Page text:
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Folk Art

Bauhaus’ Adventure

“The organism of a house evolves from the course of events that have predated it in a house, it is the functions of living, sleeping, bathing, cooking, eating that inevitably give the whole design of the house its design is not there for its own sake, it arises alone from the nature of the building, from the function it should fulfil…architecture has not exhausted its raison d’etre, unless we consider our emotional needs for harmonious space, for melodious sounds and for room to move, that first bring the space to life, as the purpose of reaching a higher order”. Walter Gropius, in 1930
In German, the word Bauhaus means literally, “building houses”. But, beyond words, the concept refers to a whole new conception of arts and life. Part of their basic training, the artists were encouraged to go out of their narrow expertise – not only painting, designing, sculpture – and to embrace the area of creative experiences. The ain was to offer them a wider base for improving their knowledge.
The idea of this article started relatively spontaneously. While being in Germany in 2009, I took various opportunities for understanding more about this movement, which I knew but only at a very superficial level. I was familiar with many of the works and projects, but was fully unaware of the philosophical background of the entire movement. Since, I was fascinated not only by the diversity of the artworks belonging to the Bauhaus movement and the current influences, but also by the holistic conception corresponding at a great extent to the needs of the world we are living today.
The origins
Kunstgewerbschule was founded in Weimar by Henry van de Velde in 1908. In 1919, he was succeeded at the head of this institution by Walter Gropius, who had closed relationships with Weimar’s other school, theHochschule fuer Bildende Kunst. Three years before he recommended and the local authorities agreed, the merging of the merging of the Kunstgewebeschule and the Hochschule fr Bildende Kunst into a single interdisciplinary school of craft and design.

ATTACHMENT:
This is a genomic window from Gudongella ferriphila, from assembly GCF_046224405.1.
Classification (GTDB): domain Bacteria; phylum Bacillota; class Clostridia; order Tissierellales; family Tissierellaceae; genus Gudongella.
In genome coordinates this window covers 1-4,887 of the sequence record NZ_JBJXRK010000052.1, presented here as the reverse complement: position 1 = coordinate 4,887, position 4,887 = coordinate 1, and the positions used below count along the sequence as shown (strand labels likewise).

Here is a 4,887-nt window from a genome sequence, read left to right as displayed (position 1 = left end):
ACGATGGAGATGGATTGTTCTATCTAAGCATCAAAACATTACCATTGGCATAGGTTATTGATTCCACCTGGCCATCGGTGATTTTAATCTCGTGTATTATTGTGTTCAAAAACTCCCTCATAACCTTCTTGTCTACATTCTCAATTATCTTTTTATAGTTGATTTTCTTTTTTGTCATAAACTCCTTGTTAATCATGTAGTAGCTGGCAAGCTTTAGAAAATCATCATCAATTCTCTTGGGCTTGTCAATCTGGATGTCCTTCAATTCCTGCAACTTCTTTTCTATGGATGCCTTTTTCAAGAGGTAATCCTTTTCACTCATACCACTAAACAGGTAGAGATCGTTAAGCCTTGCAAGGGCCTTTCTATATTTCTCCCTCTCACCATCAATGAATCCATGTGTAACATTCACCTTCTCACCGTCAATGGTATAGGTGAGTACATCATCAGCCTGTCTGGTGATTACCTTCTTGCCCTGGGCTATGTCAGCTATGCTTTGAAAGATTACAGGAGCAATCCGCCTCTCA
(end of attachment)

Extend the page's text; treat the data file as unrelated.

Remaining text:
While he fought on the front of the WWI, Gropius wrote “Proposals for the establishment of an educational institution to offer artistic advisory services to industry, trade and craft”. The manifesto of the Movement was released in 1919 – as a couple of paragraphs expressing the main idea of the founder in a very concise form -, and illustrated by a woodcut – The Cathedral of the Future, an industrial utopia using the religious symbol as a pretext for inclusiveness and holistic perspective – by Lyonel Feininger.
Once confirmed as the leader of Bauhaus, he followed his principles and succeeded in bringing in Weimar various outstanding artistic names of the day: Lyonel Feininger, Gerhard Marcks, Johannes Itten, Georg Muche, Paul Klee, Oskar Schlemmer, Wassily Kandinsky. The expressionists were joined by De Stijl representatives. In 1923, one of the most representative figures of the movement, Theo van Doesburg, delivered some lectures for the students of Bauhaus. Another influence is from the part of the Russian Constructivism.
Even Gropius was an architect by formation, a department of architecture was absent in the first years of life ofBauhau’s school. Ironically enough, in many cases the movement is identified more by the influence in the area of city planning and manners of building, than in the area of design and visual arts, in general.
The context when the Bauhaus was born is extremely interesting – a tumultuous period, both in international and home politics – the end of the WWI, the Russian Revolution of October 1917, the boiling socialist-anarchist movements in Germany, among which the Spartakus Bund lead by Karl Liebknecht and Rosa Luxemburg – asin the area of arts, where Dadaism and Blaue Reiter and Fauvism and De Stijl were only ones of the most important new categories of artistic expression. Despite obvious political orientations – on the left – of some of the members of the school’s board, Gropius outlined and tried to maintain his own life a self assumed political neutrality. In the same time, he was a strong believer in the need for a new society, in his aesthetical vision projected as a total environment where all the manifestations of arts were connected and interdependent in a better world for the humans. A vision transmitted for decades and resurged in our 21st century.
Back to the origins
His vision about the mission of arts is outlined in the manifesto published in 1919, in his first year of directorship. The starting point of his approach was the reform of education, as a first step in creating a unitary framework covering the entire spectrum of artistic activities. The system was organised on the basis of a master-apprentice relationship, mirroring the Renaissance and concepts of education, turning around the idea of …